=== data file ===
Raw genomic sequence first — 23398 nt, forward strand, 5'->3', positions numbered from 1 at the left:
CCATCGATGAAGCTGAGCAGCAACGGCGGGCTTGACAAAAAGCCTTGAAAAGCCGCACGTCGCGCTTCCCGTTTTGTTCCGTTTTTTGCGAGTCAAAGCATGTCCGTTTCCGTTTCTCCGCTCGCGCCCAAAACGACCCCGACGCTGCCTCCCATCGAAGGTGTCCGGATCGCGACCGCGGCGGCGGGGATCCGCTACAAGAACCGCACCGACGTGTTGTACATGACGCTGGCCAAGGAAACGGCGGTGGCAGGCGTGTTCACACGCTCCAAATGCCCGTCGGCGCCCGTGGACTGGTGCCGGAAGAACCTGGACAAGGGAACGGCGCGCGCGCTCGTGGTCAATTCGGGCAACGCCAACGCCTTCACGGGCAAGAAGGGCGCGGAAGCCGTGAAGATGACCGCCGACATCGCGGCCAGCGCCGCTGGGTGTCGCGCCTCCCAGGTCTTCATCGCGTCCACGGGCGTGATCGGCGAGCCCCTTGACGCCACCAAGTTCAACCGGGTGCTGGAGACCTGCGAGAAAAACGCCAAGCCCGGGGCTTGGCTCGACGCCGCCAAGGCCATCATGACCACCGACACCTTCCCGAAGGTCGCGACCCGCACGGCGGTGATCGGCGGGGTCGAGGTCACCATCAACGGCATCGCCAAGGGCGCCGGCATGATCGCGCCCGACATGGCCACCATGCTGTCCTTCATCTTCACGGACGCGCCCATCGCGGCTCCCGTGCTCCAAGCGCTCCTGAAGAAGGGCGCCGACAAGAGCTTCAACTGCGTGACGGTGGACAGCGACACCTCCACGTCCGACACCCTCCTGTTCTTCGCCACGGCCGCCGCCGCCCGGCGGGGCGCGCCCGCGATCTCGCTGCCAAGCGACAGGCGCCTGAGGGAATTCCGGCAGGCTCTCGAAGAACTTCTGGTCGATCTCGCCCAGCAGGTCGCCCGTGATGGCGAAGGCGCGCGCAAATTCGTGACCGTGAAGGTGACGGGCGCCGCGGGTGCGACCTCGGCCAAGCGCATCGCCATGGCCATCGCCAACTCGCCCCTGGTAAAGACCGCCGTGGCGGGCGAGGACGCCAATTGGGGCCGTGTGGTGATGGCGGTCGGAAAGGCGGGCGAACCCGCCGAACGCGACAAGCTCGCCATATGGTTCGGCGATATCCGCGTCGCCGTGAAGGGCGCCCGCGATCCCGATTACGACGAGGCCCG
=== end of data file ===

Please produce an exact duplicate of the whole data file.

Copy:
Raw genomic sequence first — 23398 nt, forward strand, 5'->3', positions numbered from 1 at the left:
CCATCGATGAAGCTGAGCAGCAACGGCGGGCTTGACAAAAAGCCTTGAAAAGCCGCACGTCGCGCTTCCCGTTTTGTTCCGTTTTTTGCGAGTCAAAGCATGTCCGTTTCCGTTTCTCCGCTCGCGCCCAAAACGACCCCGACGCTGCCTCCCATCGAAGGTGTCCGGATCGCGACCGCGGCGGCGGGGATCCGCTACAAGAACCGCACCGACGTGTTGTACATGACGCTGGCCAAGGAAACGGCGGTGGCAGGCGTGTTCACACGCTCCAAATGCCCGTCGGCGCCCGTGGACTGGTGCCGGAAGAACCTGGACAAGGGAACGGCGCGCGCGCTCGTGGTCAATTCGGGCAACGCCAACGCCTTCACGGGCAAGAAGGGCGCGGAAGCCGTGAAGATGACCGCCGACATCGCGGCCAGCGCCGCTGGGTGTCGCGCCTCCCAGGTCTTCATCGCGTCCACGGGCGTGATCGGCGAGCCCCTTGACGCCACCAAGTTCAACCGGGTGCTGGAGACCTGCGAGAAAAACGCCAAGCCCGGGGCTTGGCTCGACGCCGCCAAGGCCATCATGACCACCGACACCTTCCCGAAGGTCGCGACCCGCACGGCGGTGATCGGCGGGGTCGAGGTCACCATCAACGGCATCGCCAAGGGCGCCGGCATGATCGCGCCCGACATGGCCACCATGCTGTCCTTCATCTTCACGGACGCGCCCATCGCGGCTCCCGTGCTCCAAGCGCTCCTGAAGAAGGGCGCCGACAAGAGCTTCAACTGCGTGACGGTGGACAGCGACACCTCCACGTCCGACACCCTCCTGTTCTTCGCCACGGCCGCCGCCGCCCGGCGGGGCGCGCCCGCGATCTCGCTGCCAAGCGACAGGCGCCTGAGGGAATTCCGGCAGGCTCTCGAAGAACTTCTGGTCGATCTCGCCCAGCAGGTCGCCCGTGATGGCGAAGGCGCGCGCAAATTCGTGACCGTGAAGGTGACGGGCGCCGCGGGTGCGACCTCGGCCAAGCGCATCGCCATGGCCATCGCCAACTCGCCCCTGGTAAAGACCGCCGTGGCGGGCGAGGACGCCAATTGGGGCCGTGTGGTGATGGCGGTCGGAAAGGCGGGCGAACCCGCCGAACGCGACAAGCTCGCCATATGGTTCGGCGATATCCGCGTCGCCGTGAAGGGCGCCCGCGATCCCGATTACGACGAGGCCCG